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Bank Courtesy Overdraft Bounced Check Service

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    Bank Courtesy Overdraft Bounced Check Service

    It should come as no surprise that banks have come up with yet another "service" that can cost you a lot of money if you're not careful. Beginning in the late 1990s, a new type of overdraft plan was introduced that comes with hefty fees, and the worst part is that you may have been enrolled in it without even knowing it. There are now over 1500 banks nationwide offering this service.

    This new service is called "courtesy overdraft" or "bounced check protection" and the bank usually gives it as a standard service for all their customers meaning that you have to opt-out of it on your own. The catch is that the service sounds quite appealing unless you understand the way it really works and how the fees are applied. Unlike regular overdraft protection, you don't have to apply for a line of credit and the banks don't charge a monthly or annual fee for the service. If you inquire about it, the bank will surely emphasize that if you accidentally write a check over your account balance, you don't have the embarrassment of a bounced check and you avoid paying any return fines from the store.

    In this sense, it appears to be similar to a standard overdraft protection policy without the hassles of getting a line of credit and without any yearly fees. The standard overdraft protection policy keeps your check from bouncing by drawing on your savings account, a pre-approved line of credit or a credit card when there are insufficient funds in your checking account and were originally created as a service for good bank customers. The courtesy overdraft uses the bank's money and were created to target customers living from paycheck to paycheck.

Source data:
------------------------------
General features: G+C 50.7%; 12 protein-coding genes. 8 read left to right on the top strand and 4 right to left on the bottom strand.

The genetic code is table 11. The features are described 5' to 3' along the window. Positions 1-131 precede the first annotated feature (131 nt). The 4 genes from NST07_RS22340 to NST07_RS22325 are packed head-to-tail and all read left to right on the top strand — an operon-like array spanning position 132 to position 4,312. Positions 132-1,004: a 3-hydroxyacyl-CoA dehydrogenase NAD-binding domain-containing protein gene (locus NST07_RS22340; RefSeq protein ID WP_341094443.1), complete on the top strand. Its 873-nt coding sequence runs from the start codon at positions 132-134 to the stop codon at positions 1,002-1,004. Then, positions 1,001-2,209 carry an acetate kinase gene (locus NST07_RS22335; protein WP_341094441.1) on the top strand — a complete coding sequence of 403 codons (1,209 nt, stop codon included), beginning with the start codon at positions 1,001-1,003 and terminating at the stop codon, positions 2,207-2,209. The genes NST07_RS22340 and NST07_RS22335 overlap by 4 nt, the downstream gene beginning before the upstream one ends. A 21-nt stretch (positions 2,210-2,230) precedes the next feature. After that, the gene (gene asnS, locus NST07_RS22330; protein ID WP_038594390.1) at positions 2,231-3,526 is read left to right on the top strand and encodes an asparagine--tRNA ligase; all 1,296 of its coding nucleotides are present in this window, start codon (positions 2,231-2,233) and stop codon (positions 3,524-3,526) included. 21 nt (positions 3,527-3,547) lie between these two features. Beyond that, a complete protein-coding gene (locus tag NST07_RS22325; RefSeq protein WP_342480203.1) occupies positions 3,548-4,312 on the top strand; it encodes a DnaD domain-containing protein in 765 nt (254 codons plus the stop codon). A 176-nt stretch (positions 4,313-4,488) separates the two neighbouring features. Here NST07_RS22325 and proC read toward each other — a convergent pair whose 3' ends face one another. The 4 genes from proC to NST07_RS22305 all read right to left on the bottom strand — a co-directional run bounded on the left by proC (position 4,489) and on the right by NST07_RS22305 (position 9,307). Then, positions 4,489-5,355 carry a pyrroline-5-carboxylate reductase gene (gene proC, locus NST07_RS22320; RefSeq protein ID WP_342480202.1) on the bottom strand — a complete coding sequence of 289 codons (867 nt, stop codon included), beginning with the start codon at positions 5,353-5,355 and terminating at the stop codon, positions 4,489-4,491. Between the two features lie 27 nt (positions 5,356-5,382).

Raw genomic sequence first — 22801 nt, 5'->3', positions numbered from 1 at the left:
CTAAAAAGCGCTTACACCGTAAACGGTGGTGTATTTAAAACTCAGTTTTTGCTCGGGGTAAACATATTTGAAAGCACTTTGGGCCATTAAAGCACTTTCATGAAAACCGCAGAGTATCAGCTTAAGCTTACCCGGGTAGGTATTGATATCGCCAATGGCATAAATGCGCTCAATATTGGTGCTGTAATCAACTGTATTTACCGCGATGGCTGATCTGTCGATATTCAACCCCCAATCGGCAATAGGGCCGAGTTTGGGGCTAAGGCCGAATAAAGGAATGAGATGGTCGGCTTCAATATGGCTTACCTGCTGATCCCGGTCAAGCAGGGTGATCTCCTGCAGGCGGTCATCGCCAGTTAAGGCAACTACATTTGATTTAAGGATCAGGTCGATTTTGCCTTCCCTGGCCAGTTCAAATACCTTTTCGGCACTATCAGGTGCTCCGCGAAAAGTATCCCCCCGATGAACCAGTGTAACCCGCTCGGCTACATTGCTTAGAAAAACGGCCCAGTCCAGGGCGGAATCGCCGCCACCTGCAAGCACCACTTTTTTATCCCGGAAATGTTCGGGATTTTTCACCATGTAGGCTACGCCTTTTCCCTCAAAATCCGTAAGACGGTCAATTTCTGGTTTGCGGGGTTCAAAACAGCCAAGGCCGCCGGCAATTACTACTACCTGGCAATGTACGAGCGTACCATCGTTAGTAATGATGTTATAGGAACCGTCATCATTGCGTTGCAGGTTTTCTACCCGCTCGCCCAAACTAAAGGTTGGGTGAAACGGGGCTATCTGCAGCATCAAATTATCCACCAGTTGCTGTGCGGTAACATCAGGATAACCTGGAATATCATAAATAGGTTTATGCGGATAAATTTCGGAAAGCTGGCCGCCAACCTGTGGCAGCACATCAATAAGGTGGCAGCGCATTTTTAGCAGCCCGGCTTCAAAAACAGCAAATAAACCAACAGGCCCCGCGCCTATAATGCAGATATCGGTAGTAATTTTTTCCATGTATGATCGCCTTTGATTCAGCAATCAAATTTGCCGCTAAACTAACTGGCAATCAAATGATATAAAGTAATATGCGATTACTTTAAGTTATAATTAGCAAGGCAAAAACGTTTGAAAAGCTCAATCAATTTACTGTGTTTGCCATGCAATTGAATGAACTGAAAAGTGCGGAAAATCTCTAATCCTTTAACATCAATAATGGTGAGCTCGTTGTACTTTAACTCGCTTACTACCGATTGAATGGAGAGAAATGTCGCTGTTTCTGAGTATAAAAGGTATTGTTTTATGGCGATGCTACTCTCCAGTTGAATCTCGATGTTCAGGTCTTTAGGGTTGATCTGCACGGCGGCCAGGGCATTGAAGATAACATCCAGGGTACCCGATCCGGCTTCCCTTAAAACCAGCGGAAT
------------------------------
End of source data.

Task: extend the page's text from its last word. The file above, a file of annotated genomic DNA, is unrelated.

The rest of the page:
The problems with the courtesy overdraft protection start to surface when you actually go over your checking account limit. The bank charges huge fees to cover the amount - from $20 to $40 per check. Some banks charge another $5 per day until the funds are placed back into the account to cover the shortfall. If you don't payback the funds within a certain number of days, sometimes as short as a week, the issue can be turned over to a collection agency.

    Furthermore, the bank is under no obligation to cover the check that has overdrawn the account so there is no guarantee that the check won't bounce. The amount that they approve for this services varies from $100 - $1,000 and is up to the bank's discretion. The fine print almost always says that the bank reserves the right not to pay a check and thus is under no obligation to cover any overdraft.

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    Worst of all, some banks play games to make it more likely that you will go over your limit. They place the courtesy overdraft amount into your regular account so when you see the balance, you don't see the actual amount of money you have, but a combined total of the money you have plus the courtesy overdraft money. Thus looking at your balance alone, you can easily misunderstand that you have more money in the bank than you actually do. Many banks also allow customers to overdraw accounts with ATM and debit-card transactions.

    Some banks also increase the chances that you pay more in fees by processing and clearing the highest denomination checks first, not in the order they actually arrive. For example, if you had $500 in your checking account and wrote checks for $5, $10, $15, $20 and then a large check for $500, the bank may clear the $500 check before the smaller checks. This would mean instead of having to pay the courtesy overdraft fee for one check, you would end up having to pay the fee on four checks.

    If you are unsure whether or not you're enrolled in a courtesy overdraft protection program, the first step you should take is to call or visit your bank and ask. If you have been enrolled, ask to be removed. Make sure to follow up your removal request in writing.

    If you find that you do bounce a check from time to time, sign up for standard overdraft protection plan. The standard overdraft protection will usually have a yearly fee and the money used when there aren't enough funds in your account will be taken either from a savings account, a line of credit you have applied for or a credit card. The fees involved will be much better than the courtesy overdraft protection.
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